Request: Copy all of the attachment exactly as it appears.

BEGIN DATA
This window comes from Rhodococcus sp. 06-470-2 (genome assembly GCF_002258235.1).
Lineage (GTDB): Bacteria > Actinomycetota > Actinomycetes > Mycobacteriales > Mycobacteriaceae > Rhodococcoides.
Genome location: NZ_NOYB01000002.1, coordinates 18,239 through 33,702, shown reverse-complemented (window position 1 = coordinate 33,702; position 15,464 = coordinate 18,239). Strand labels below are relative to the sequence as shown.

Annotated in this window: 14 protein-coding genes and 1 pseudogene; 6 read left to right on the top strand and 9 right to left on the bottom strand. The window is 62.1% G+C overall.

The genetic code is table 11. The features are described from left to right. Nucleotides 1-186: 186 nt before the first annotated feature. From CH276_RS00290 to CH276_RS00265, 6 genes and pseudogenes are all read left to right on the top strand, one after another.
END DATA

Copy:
This window comes from Rhodococcus sp. 06-470-2 (genome assembly GCF_002258235.1).
Lineage (GTDB): Bacteria > Actinomycetota > Actinomycetes > Mycobacteriales > Mycobacteriaceae > Rhodococcoides.
Genome location: NZ_NOYB01000002.1, coordinates 18,239 through 33,702, shown reverse-complemented (window position 1 = coordinate 33,702; position 15,464 = coordinate 18,239). Strand labels below are relative to the sequence as shown.

Annotated in this window: 14 protein-coding genes and 1 pseudogene; 6 read left to right on the top strand and 9 right to left on the bottom strand. The window is 62.1% G+C overall.

The genetic code is table 11. The features are described from left to right. Nucleotides 1-186: 186 nt before the first annotated feature. From CH276_RS00290 to CH276_RS00265, 6 genes and pseudogenes are all read left to right on the top strand, one after another.